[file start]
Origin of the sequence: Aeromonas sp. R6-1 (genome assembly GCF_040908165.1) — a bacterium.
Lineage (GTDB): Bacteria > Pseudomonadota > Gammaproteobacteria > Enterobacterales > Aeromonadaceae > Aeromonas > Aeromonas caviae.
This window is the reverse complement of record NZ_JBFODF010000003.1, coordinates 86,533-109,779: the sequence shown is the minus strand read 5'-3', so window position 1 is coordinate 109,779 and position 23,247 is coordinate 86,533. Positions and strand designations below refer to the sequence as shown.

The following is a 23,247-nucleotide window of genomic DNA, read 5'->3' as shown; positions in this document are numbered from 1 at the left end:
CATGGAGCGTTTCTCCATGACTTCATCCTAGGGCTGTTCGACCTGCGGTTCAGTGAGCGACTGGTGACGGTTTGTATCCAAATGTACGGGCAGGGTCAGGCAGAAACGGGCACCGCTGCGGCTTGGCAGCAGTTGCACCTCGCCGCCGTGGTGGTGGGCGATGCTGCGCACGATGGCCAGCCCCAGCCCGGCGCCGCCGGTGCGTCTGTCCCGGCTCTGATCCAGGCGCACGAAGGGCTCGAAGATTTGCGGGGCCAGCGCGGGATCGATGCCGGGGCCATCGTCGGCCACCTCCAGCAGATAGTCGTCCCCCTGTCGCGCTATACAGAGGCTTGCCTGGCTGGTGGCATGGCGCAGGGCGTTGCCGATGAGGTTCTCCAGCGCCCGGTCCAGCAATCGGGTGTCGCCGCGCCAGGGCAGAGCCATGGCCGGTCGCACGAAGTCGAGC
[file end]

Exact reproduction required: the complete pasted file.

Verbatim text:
Origin of the sequence: Aeromonas sp. R6-1 (genome assembly GCF_040908165.1) — a bacterium.
Lineage (GTDB): Bacteria > Pseudomonadota > Gammaproteobacteria > Enterobacterales > Aeromonadaceae > Aeromonas > Aeromonas caviae.
This window is the reverse complement of record NZ_JBFODF010000003.1, coordinates 86,533-109,779: the sequence shown is the minus strand read 5'-3', so window position 1 is coordinate 109,779 and position 23,247 is coordinate 86,533. Positions and strand designations below refer to the sequence as shown.

The following is a 23,247-nucleotide window of genomic DNA, read 5'->3' as shown; positions in this document are numbered from 1 at the left end:
CATGGAGCGTTTCTCCATGACTTCATCCTAGGGCTGTTCGACCTGCGGTTCAGTGAGCGACTGGTGACGGTTTGTATCCAAATGTACGGGCAGGGTCAGGCAGAAACGGGCACCGCTGCGGCTTGGCAGCAGTTGCACCTCGCCGCCGTGGTGGTGGGCGATGCTGCGCACGATGGCCAGCCCCAGCCCGGCGCCGCCGGTGCGTCTGTCCCGGCTCTGATCCAGGCGCACGAAGGGCTCGAAGATTTGCGGGGCCAGCGCGGGATCGATGCCGGGGCCATCGTCGGCCACCTCCAGCAGATAGTCGTCCCCCTGTCGCGCTATACAGAGGCTTGCCTGGCTGGTGGCATGGCGCAGGGCGTTGCCGATGAGGTTCTCCAGCGCCCGGTCCAGCAATCGGGTGTCGCCGCGCCAGGGCAGAGCCATGGCCGGTCGCACGAAGTCGAGC